In practice, upon the filing of a Complaint for Divorce, Modification, etc., and our receipt from the court of the original Summons, we often effectuate service of Summons and Complaint on the opposing party by mailing the original Summons, with a copy of the Complaint and the Track Assignment Notice, to the opposing party's attorney. This way the opposing party, in the privacy of his or her attorney's office, can sign the Acceptance of Service paragraph of the Summons before a Notary Public. This formally puts the Defendant on notice of the filing of the Plaintiff's lawsuit. It satisfies the requirement that the Plaintiff serve the Defendant with notice. But it also eliminates the embarrassment of a Process Server, Constable or Deputy Sheriff having to formally serve the opposing party in person, at work, in the presence of strangers, etc. Problems can arise, however, if there is a delay in opposing counsel having the opposing party come into his or her office to sign the Acceptance of Service paragraph of the original Summons, especially in cases involving a Complaint for Divorce.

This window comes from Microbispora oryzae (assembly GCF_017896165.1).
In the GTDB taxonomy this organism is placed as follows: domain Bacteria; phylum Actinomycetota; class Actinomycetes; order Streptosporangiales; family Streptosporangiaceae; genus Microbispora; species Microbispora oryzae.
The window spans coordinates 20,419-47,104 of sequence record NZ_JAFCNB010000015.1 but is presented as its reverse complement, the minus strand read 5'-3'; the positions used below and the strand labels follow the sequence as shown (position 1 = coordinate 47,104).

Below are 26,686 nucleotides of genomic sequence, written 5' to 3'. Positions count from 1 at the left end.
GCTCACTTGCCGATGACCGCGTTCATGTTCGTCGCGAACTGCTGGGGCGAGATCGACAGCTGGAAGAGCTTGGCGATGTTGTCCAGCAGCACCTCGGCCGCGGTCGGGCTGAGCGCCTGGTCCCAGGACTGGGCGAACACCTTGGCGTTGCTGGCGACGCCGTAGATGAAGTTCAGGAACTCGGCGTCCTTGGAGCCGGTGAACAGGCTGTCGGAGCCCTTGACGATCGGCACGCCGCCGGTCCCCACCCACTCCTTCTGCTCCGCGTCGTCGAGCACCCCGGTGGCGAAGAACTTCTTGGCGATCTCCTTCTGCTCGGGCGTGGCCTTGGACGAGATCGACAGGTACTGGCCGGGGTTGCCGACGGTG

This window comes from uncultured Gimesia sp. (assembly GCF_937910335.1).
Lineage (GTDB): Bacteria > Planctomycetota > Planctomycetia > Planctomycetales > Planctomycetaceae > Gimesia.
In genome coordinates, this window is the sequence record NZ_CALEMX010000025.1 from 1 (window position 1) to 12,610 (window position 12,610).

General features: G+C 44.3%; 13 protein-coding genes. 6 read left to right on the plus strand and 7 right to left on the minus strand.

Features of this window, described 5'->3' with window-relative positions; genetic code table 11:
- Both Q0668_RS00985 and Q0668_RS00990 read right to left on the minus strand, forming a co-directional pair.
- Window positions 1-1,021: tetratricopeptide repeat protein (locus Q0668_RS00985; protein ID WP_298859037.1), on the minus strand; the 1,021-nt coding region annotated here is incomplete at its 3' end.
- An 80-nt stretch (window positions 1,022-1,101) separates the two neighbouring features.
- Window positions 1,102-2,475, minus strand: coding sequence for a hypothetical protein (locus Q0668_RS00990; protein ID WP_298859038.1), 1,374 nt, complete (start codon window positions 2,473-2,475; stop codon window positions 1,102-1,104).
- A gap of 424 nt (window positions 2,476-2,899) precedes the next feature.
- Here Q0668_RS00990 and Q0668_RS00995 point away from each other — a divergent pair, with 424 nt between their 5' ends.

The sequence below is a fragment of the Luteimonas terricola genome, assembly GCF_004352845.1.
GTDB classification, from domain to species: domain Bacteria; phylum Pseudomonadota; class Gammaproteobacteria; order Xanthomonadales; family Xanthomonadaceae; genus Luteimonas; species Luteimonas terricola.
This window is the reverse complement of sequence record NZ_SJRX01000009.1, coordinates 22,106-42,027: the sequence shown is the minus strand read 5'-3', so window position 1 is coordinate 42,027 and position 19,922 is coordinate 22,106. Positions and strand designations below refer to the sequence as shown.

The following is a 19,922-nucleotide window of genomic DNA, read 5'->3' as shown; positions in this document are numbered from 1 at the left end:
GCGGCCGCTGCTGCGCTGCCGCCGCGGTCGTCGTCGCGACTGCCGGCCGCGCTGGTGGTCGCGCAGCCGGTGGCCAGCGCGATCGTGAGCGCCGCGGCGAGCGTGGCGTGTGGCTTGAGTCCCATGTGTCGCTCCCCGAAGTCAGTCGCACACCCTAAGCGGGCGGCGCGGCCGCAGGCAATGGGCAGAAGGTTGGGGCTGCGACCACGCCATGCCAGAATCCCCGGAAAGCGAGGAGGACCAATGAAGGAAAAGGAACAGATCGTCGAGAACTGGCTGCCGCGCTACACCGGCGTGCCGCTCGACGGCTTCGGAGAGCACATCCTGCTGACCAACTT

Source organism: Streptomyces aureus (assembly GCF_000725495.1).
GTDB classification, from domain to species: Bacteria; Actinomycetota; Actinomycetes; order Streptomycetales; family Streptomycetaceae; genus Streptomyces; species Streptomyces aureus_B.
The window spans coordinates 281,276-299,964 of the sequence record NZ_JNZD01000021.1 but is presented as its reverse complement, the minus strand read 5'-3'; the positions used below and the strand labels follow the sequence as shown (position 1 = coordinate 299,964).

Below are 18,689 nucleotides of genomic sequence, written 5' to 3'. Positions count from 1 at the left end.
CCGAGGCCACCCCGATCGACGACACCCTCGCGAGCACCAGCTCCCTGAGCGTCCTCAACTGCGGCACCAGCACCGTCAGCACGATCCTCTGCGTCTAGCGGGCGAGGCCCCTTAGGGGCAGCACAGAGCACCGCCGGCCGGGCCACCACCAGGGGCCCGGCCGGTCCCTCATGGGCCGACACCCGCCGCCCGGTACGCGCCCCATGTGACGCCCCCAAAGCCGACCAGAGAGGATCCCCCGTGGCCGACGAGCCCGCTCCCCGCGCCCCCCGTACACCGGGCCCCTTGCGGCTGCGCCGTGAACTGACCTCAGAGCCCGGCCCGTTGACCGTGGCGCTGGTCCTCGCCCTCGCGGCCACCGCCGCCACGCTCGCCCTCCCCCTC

In many divorce cases, when one party tells the other that the marriage has irretrievably broken down and there is no chance of reconciliation, the other party will voluntarily vacate the marital home. Often the primary caretaker of the minor children remains in the marital home with the minor children, and the other party moves out voluntarily to establish a second household in contemplation of engaging in a parenting plan that is in the best interests of the minor children. But what happens when the other party does not voluntarily vacate? What recourse is available to the requesting party to ask a Judge to intervene and issue to the opposing party orders to vacate the marital home?
Signed into law on August 2, 2012 and effective October 31, 2012, Massachusetts now has new legislation applicable to the care and custody of domesticated animals (i.e., the family pet) in connection with abuse prevention/harassment orders, a/k/a restraining orders, issued under M.G.L. c. 209A.
Registering a child support order that was obtained in another state or even in another country is accomplished in Massachusetts by following the procedure outlined in M.G.L. c. 209D. Otherwise known as the Uniform Interstate Family Support Act ("UIFSA"), this statutory scheme allows petitioners to register and enforce child support orders here in Massachusetts even though they were obtained in another state or country.